BOSTON -- As much as Red Sox closer Joel Harnahan was eager to get back on the mound to erase the bitter taste of his blown save one night earlier, the righty will likely be rested for Thursday night's game against the Orioles.
Hanrahan threw 32 pitches Wednesday, when he allowed five earned runs and blew a 5-3 lead.
Red Sox manager John Farrell spoke with Hanrahan on Thursday not just to discuss usage, but also to convey his confidence in the righty.
"We talked more about going forward and he's our closer," Farrell said. "After 32 stressful pitches last night, you know, regardless of the outcome of last night, we've got to consider recovery time and that type of thing. I think Joel is well aware of what took place last night."
The Red Sox have the luxury of a proven former closer in Andrew Bailey, who would likely be Farrell's choice Thursday if a save situation arose.
Boston's bullpen has been an overriding strength during the early point of the season, as Bailey, Junichi Tazawa, Koji Uehara and Andrew Miller have all been dependable and sometimes dominant when called on.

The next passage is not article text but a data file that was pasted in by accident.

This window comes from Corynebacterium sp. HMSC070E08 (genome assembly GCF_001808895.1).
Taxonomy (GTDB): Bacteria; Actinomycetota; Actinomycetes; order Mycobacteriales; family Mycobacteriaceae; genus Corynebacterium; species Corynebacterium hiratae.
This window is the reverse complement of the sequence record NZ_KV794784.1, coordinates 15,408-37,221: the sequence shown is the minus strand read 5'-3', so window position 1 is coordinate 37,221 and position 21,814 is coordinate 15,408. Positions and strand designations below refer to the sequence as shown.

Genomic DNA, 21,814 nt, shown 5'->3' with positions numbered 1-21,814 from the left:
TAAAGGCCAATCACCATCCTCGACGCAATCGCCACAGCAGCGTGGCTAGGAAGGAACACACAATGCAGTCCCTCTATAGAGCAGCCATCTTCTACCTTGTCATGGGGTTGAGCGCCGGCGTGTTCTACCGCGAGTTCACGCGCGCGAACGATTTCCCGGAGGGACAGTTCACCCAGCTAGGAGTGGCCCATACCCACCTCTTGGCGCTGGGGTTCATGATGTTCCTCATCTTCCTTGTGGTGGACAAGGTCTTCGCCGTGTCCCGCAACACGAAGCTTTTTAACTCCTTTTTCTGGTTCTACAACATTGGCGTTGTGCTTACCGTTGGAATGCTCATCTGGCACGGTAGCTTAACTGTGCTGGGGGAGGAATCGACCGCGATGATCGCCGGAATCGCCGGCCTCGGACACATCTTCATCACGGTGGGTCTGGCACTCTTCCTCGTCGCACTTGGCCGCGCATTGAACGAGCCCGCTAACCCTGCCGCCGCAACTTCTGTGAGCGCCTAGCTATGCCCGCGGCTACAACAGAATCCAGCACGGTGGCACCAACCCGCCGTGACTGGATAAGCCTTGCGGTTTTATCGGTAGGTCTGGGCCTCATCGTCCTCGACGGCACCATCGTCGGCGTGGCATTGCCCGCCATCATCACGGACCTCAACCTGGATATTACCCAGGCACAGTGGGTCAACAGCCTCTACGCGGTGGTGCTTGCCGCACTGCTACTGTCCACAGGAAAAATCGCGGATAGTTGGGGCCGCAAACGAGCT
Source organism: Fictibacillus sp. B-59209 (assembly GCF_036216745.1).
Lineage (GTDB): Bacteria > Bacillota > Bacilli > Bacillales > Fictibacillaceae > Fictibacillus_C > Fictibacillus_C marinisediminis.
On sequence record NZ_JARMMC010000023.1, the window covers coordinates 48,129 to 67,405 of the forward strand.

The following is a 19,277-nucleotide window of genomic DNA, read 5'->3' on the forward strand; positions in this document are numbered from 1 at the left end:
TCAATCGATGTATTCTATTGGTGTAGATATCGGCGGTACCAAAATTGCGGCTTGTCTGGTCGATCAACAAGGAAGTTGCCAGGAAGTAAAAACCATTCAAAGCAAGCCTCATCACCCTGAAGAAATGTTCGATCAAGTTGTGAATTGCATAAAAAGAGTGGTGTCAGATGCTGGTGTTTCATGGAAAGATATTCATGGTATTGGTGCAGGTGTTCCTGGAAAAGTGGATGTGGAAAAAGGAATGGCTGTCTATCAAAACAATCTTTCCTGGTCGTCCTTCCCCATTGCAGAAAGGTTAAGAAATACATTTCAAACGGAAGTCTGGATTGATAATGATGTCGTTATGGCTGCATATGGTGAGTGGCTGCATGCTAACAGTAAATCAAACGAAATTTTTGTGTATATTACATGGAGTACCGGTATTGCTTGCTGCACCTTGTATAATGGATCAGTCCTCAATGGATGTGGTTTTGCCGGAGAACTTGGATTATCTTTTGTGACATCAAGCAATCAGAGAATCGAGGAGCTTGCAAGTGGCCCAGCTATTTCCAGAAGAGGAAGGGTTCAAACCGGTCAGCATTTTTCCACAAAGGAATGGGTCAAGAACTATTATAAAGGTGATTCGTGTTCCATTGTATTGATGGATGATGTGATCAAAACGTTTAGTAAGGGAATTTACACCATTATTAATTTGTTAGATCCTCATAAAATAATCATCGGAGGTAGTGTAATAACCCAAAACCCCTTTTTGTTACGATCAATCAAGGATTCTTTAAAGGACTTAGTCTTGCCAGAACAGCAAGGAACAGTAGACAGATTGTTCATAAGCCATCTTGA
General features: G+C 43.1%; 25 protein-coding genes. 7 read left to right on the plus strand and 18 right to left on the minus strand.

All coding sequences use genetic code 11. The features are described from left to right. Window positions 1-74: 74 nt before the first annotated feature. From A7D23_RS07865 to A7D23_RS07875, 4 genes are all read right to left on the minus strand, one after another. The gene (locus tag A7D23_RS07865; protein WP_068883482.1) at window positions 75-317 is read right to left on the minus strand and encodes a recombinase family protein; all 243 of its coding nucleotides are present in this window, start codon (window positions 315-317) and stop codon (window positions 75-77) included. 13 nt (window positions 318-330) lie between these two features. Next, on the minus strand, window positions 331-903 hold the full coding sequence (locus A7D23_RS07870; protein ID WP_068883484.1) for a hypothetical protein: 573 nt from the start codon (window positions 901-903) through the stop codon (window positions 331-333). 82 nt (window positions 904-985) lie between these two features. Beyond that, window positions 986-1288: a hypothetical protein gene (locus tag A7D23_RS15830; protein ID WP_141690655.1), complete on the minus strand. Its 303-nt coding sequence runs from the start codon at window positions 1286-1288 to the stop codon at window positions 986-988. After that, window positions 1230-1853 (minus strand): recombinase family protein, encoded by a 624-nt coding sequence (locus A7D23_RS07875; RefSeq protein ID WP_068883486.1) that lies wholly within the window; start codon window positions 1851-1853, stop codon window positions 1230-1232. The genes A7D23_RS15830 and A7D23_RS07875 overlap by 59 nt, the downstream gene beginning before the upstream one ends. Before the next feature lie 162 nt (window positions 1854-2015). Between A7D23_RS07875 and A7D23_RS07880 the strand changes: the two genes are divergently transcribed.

But for the bullpen to reach its maximum potential, Hanrahan needs to settle into a groove.
Sometimes it's natural for a new acquisition to try too hard as he is introduced to a new team. Hanrahan mentioned trying to throw too hard, and Farrell saw the same thing.
"Any time you overthrow a little bit, you're going to sacrifice some location for additional velocity," Farrell said. "By no means would we ask Joel to try to throw with less velocity. Prioritizing location is really any pitcher's goal going in and recognizing that those ninth innings, there's a lot of adrenaline to harness. He's had a lot of success at doing that. Last night was unfortunately a game that got away from him."
Another adjustment Hanrahan must make is the switch from the National League Central to the more offensive-minded American League East.
"He's facing hitters he hasn't seen for quite a while," Farrell said. "And the reason is the way the lineups are constructed here. You don't have that pitcher or pinch-hitter who has been on the bench all night showing up late in the game. It's a little bit of a different animal, the lineups in the American League."
Ian Browne and Jason Mastrodonato are reporters for MLB.com. Read Browne's blog, Brownie Points, and follow him on Twitter @IanMBrowne. Follow Mastrodonato on Twitter @jmastrodonato This story was not subject to the approval of Major League Baseball or its clubs.